Sal here. It took me until I was 33 to realise I was a hardcore people pleaser. Saying ‘Yes’ to everything was my modus operandi, to me, putting others first and jumping at every opportunity was always a good idea. ‘You never know who you might meet or what might come of it!’ I would tell myself. But actually, my lack of saying ‘No’ was one of the root causes of my anxiety and frequent bouts of exhaustion.
It took me so long to link the two because people-pleasing was ingrained in me. Saying ‘No’ felt like a rejection to others and one I didn’t want to give. I wanted to be liked, and saying ‘No’ often triggered guilt or constant worry about letting someone down.
Looking around at my friends, I’m not the only one. A simple ‘No’ can be one of the most challenging things to do, even when it’s in your best interest. It’s only one word – how difficult can it be? As it turns out, it’s very.
Some of us may feel obligated to say ‘Yes’ to everything asked of us. I’m guilty of it, too. Playing a caretaker role or always being available might be the norm if you’ve grown up in a challenging family environment like I did. We’re taught to be agreeable, so we grow up thinking that saying ‘No’ isn’t an option because we’re socialised to put other people first. In the age of social media, saying yes to everything can also come from a fear of missing out (FOMO).
By saying ‘Yes’ and jumping to accept every invite without stopping to think if it was something I wanted to do, I felt anxious about going or equally anxious if I then cancelled. I often worried that if I said ‘No’ to something, I’d miss out on an opportunity or experience that could be valuable. Which only led to me stretching myself way thin by over-committing. Constantly saying Yes led me to feel emotionally and physically burnt out and fall into a heap of overwhelm and resentment – a bit like a total wipeout, but self-inflicted.
One of the most significant shifts that has helped me is something Allira Potter, a boundary expert, taught us when we spoke to her on the pod. It’s called the ‘pause’ and extends beyond simply saying ‘Yes’ or ‘No’. Pause and think, ‘Does this feel right to me?’ or ‘Do I actually want to do this?’. Responding immediately without thinking, out of our desire to please, is when we put ourselves into situations that we might later resent.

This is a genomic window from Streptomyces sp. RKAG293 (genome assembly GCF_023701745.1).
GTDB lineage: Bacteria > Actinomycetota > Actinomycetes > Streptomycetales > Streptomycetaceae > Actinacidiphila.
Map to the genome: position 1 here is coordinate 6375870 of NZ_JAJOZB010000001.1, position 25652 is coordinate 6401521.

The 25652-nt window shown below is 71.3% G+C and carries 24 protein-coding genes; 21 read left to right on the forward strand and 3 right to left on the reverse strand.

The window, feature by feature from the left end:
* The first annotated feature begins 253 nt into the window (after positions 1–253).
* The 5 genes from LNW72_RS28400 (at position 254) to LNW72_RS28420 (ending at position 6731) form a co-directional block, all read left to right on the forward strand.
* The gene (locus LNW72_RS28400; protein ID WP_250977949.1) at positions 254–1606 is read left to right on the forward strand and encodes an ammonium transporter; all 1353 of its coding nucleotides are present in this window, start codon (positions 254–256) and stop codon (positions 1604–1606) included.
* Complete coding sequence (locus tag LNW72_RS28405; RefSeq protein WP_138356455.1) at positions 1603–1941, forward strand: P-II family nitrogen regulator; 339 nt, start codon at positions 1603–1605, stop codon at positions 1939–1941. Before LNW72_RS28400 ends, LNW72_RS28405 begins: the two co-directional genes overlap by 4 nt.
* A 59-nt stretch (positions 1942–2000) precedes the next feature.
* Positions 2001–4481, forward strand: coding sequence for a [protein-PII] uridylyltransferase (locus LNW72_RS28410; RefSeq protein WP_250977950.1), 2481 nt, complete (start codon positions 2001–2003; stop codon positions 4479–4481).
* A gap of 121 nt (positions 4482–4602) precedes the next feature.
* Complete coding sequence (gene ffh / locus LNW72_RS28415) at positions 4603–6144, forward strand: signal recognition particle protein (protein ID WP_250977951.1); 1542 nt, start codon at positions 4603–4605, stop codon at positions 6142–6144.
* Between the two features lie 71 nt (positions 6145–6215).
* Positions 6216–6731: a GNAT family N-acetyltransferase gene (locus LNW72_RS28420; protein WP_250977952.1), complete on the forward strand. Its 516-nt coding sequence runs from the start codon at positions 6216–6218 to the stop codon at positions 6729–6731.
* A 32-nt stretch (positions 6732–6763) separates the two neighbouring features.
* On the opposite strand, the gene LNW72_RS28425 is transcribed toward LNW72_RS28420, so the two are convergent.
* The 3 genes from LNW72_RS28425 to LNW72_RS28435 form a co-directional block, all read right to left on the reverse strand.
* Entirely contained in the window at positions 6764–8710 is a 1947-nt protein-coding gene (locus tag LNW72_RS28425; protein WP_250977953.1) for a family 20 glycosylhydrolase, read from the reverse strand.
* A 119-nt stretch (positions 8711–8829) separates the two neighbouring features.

After facing a severe health issue, the critical step to her remission, she says, was paying attention to when something felt off or when her limits were being stretched. For her, becoming more transparent about what she wanted also helped her grow into her authentic self.
Like Allira, Nat suggests that pausing to pay attention when something doesn’t feel right can be an alarm bell that we’re people-pleasing. It can also be an indicator that a boundary is being overstepped. She walks you through this exercise in her book, The Joy of Saying No, and I found it compelling, simply keeping a log in the notes app on my phone. I noticed how many times I automatically people pleased, like saying ‘Sorry’ to a random stranger for no reason or letting someone interrupt me. This tactic has helped me immensely and boiled down to learning to advocate for myself and what I need. We talk to Nat about this in more detail in our podcast interview with her, which you can listen to here.
Next time you’re asked to do something you feel you don’t have the bandwidth for, take heed of Megan Bruneau’s advice in this Forbes article. She says, ‘Just because you can help doesn’t mean you should. If you feel equipped to help emotionally and energetically, and doing so alleviates the pain of seeing someone else in need, do. But if you’re feeling burnt out and pressured or guilted into helping, chances are you need to take that time to look after yourself.’
Amen to that.
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